By Major Van Harl USAF Ret
Wisconsin –-(Ammoland.com)- It was 1960 and I was in kindergarten in Idaho Falls, Idaho.
My father, the Navy Master Chief, was stationed in the middle of the no-where Idaho desert assigned to the fairly new Navy nuclear program. He worked shift work on nuclear reactors training for future deployment on one of the new nuclear powered ships.
Sometimes my mother would go shopping, leaving me home with my dad who was sleeping in the day time. I was good at being quiet but I wanted to watch Gene Autry cowboy movies on TV. They came on at 1:30 PM and I could not turn on the TV until the clock said it was in fact 1:30 PM.
The problem was I did not know how to tell time. The answer from my parents was we will teach you how to tell the time but you have to remember it. There was not going to be any turning on the TV early and disturbing my sleeping father. And of course this was in the pre-digital days.
Because I learned to tell when it was 1:30 PM (and no other time) I was able to watch Roy Rogers, Gene Autry and a host of other 1930s, 1940s and 1950s “B” movie cowboy westerns. From watching Gene and Roy reloading their single action Colt revolvers I learned what a bullet was and how it was loaded into a handgun.
Across the street from my house was an empty field that I was allowed to roam around in with my fellow five year-olds. Something no right-minded parent would consider letting their child do today. One day while playing I spotted a bullet lying in the dirt. It was shiny silver looking, like the ones that the Lone Ranger used and it said 38 SPL on it. I picked it up wiped the dirt off, put it in my pocket and continued to play.
That evening as I was changing for bed I showed my mother what I had found and she got very excited. Even though my mother was a farm girl and had grown up with guns she got very upset with me and took my bullet away. She put it in a draw of her jewelry box and told my dad when he got home what I had found. My father read the head of the cartridge case and that was when I learned that 38 SPL was a Smith & Wesson 38 Special round of ammunition. I was allowed on occasion to get my bullet out of the draw and look at it but only in front of my father.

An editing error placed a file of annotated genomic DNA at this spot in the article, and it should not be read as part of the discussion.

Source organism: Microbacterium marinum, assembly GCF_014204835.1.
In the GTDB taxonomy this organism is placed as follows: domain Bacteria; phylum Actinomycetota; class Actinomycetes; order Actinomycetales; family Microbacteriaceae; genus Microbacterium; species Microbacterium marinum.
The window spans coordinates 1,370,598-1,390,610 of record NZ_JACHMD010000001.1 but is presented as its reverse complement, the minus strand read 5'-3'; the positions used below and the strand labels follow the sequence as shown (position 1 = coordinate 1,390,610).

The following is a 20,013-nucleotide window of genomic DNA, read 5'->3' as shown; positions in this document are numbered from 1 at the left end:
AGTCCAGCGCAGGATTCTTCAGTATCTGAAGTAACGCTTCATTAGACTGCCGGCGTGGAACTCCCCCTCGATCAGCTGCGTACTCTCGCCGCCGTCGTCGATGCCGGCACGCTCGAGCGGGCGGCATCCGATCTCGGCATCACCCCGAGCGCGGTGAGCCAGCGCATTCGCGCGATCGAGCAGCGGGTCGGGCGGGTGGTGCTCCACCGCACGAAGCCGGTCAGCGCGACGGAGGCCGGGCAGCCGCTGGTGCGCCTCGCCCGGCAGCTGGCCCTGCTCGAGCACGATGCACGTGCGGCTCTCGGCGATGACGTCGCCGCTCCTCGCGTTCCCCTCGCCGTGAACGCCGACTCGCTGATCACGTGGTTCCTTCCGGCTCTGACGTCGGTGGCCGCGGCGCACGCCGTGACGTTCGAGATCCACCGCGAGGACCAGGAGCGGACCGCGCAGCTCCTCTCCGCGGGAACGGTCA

Then one day a lady came to our home and in the conversation she told my mother her husband was a police officer. My mother went right to her jewelry box, took out my bullet and gave it to the lady. I was crushed. That was my bullet. Nobody took Gene and Roy’s bullets from them and gave them to the Avon Lady.
The 38 Special round of ammunition has been around since 1902 when Smith and Wesson introduced it to the shooting public and the military.
In the first 70 years of the 20th Century it was the industry standard for the law enforcement community. More American cops carried 38 Special handguns than anything else until the high capacity 9mm handgun became fashionable in the 1980s. I carried a 38 Special revolver in my early days as an Air Force cop. I had not owned any 38 Specials for a long time but happened to pick up two of these revolvers in the last couple of years.
Now both the Colonel and the daughter want to shoot when we go out to the farm. So they both have a Smith & Wesson 38 SPL handgun assigned to them and they both are pretty darn good at shooting them. The number one sold handgun in the US is a five shot small frame 38SPL. The problem is a new revolver that only shoots five times can cost as much as $700. So the man with a woman in his life who is trying to get her to learn to shoot and carry a handgun tends to go for the big, heavy 9mm automatic that shoots 15 times and cost $450.
Men your women may smile and say OK when you buy the big bulky handgun, but they will not carry it with them.
Woman’s fashions do not lend themselves well to “pistol packing mommas.” Buy them the demure 38 Special revolver and they just might carry it and stay safe.Major Van Harl USAF Ret
About Major Van Harl USAF Ret.:
Major Van E. Harl USAF Ret. , is a career Police Officer in the U.S. Air Force was born in Burlington, Iowa, USA, in 1955. He was the Deputy Chief of police at two Air Force Bases and the Commander of Law Enforcement Operations at another. Now retired, these days he enjoys camping, traveling, volunteering with the Girl Scouts and writing. [email protected]